Tuesday, April 18, 2006

The Beginning of the End for Cdl Mahony's Coverup

Via Rod Dreher, we learn that SCOTUS will NOT change an order requiring the LA Archdiocese to turn over priest personnel-records to criminal investigators--thus, likely, those records will also be available for civil litigants.

Cardinal Roger M. Mahony, rebuffed Monday by the U.S. Supreme Court in his request to keep two accused priests' personnel files private, now must turn those documents over to a grand jury and face the growing possibility that he may soon be forced to relinquish more confidential church records involving alleged sexual abuse.

Attorneys for the Los Angeles archbishop had argued that all communication between a bishop and his priests — including that about allegations of sexual abuse and resulting investigations — was protected under the 1st Amendment. In declining to hear his case, the Supreme Court effectively let stand a California appellate court decision that rejected the constitutional claim.

Cdl Mahony has been most intransigent:

The California appellate court ruling that was left in force Monday said "religious believers and institutions" must follow "the rules of civil society, particularly when the state's compelling interest in protecting children is in question."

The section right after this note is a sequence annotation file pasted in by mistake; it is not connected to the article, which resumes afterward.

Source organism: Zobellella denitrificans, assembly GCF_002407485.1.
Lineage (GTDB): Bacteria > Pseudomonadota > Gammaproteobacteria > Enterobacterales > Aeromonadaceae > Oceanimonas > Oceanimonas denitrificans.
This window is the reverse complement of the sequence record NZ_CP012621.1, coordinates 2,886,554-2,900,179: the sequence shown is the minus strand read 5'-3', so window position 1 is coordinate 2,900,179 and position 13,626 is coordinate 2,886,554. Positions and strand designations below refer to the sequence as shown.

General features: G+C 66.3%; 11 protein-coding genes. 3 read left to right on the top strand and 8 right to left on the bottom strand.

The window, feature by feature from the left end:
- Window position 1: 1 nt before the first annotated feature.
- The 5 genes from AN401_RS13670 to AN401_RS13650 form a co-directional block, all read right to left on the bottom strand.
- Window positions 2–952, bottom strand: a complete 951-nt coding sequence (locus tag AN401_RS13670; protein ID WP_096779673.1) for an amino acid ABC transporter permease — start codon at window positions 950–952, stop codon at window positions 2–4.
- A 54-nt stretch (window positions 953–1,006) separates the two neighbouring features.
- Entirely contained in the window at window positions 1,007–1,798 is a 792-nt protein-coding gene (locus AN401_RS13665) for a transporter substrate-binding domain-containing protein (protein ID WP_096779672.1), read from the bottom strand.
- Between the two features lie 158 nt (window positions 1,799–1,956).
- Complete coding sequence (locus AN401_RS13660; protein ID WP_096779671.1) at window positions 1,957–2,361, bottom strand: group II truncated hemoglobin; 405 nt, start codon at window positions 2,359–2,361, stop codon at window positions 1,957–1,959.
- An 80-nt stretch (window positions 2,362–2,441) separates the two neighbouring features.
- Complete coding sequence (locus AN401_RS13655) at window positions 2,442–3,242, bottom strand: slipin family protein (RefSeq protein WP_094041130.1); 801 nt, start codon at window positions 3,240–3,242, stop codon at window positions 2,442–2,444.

Mahony has fought more vigorously than any other United States prelate to block attempts by prosecutors and plaintiffs' attorneys to gain access to internal church documents, a stance that has drawn heavy criticism even from the U.S. bishops' own national review board.

Leaders of Roman Catholic dioceses elsewhere, including in Orange County, Arizona, New Hampshire and Long Island, N.Y., have voluntarily turned over similar files to civil authorities.

"This has been an unprecedented and titanic fight," said Jeffery Anderson, one of the lead attorneys for the alleged victims in the Los Angeles civil cases. "Only Mahony had the audacity to do something like this."

Sooner or later, they'll get around to Fr. Widera, an ex-Milwaukee priest/predator. It's possible that the Milwaukee Archdiocese will have to kick in a large pile of money as part of a settlement for his actions.

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